Applicable law

The Arbitration Law 2016 differentiates between domestic and international arbitration solely for the purpose of determining the applicable law to the dispute.

Under the Arbitration Law 2016, for domestic arbitration where Myanmar is the arbitral seat, the applicable law is Myanmar law, ostensibly regardless of the intention of the parties.55

However for international arbitration where Myanmar is the arbitral seat, the tribunal should apply the law chosen by the parties.56 This is consistent with the position under the Arbitration Act 1944. Even though the Arbitration Act 1944 was silent as to the determination of the applicable law, Myanmar courts have accepted that party autonomy is paramount and the applicable law should be determined in accordance with the parties’ intentions.57 Under the Arbitration Law 2016, if the parties fail to choose the applicable law, the tribunal may apply the law which it considers applicable.58 This is the voie directe approach, which allows the tribunal to directly apply a particular law or rules of law.

The Model Law and the SIAA also provide that the tribunal decide the dispute in accordance with the law chosen by the parties.59 However, where parties fail to choose the applicable law, the Model Law and the SIAA adopt the more complex voie indirecte approach. The tribunal will first determine the applicable conflict of laws rules because applying them to discern the applicable law.60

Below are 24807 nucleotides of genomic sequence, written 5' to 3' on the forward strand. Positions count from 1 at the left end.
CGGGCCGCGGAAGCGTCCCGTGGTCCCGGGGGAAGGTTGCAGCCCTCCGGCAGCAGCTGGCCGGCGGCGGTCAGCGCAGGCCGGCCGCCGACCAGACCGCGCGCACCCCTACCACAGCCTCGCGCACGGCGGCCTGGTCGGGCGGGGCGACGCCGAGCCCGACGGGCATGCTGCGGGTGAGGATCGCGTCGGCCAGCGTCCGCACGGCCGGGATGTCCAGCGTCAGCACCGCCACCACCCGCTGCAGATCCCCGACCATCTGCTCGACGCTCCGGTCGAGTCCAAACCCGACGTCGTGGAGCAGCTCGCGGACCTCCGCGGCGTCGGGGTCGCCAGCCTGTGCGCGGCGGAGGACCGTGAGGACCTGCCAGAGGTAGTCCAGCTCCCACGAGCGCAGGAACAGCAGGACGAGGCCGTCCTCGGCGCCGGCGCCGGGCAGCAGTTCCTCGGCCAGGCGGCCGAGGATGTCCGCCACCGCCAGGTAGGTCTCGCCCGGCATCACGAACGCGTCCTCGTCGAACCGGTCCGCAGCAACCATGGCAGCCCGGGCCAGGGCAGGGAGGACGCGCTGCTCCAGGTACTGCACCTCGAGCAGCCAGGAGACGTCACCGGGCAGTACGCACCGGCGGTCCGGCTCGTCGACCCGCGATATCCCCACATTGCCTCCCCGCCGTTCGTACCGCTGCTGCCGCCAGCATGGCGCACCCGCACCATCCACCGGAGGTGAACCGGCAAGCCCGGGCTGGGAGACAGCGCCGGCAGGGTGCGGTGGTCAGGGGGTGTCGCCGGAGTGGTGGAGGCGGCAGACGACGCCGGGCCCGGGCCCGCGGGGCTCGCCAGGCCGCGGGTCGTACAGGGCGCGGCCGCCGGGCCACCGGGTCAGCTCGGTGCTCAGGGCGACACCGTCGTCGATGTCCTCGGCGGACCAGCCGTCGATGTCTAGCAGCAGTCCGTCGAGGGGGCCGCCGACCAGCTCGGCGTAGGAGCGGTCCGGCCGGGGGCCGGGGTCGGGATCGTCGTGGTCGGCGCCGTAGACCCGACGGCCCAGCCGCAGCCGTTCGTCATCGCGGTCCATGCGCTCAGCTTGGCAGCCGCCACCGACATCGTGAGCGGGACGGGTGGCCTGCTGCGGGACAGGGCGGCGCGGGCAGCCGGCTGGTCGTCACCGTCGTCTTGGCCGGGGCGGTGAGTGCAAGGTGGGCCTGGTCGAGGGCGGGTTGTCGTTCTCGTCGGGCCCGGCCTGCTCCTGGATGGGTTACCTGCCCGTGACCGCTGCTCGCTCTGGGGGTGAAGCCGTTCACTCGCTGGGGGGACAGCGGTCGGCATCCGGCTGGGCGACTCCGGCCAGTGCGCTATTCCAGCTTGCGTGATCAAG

Under the Arbitration Law 2016, Model Law and the SIAA, the tribunal can also decide the matter ex aequo et bono if expressly authorised by the parties.61

Setting aside

Under the Arbitration Act 1944, a setting aside application had to be made within 30 days of the date of service of the notice of filing the award.62 The setting aside grounds were:

  • that the arbitrator or umpire misconducted himself or the proceedings;
  • that the award was made after the issue of a court order superseding the arbitration or after arbitration proceedings had become invalid under section 35; or
  • that the award was improperly procured or otherwise invalid.63

Under the Arbitration Law 2016, a setting aside application can now be made within three months from the date on which the applicant had received the award, or if a request had been made for the correction or interpretation of an award, or for an additional award, from the date that request had been disposed of by the tribunal.64 The setting aside grounds are:

  • a party to the arbitration agreement was under some incapacity;
  • the arbitration agreement is not valid under the law to which the parties have subjected it, or failing any indication thereon, under the prevailing law of Myanmar;
  • the applicant was not given proper notice of the appointment of an arbitrator or of the arbitral proceedings or was otherwise unable to present his case;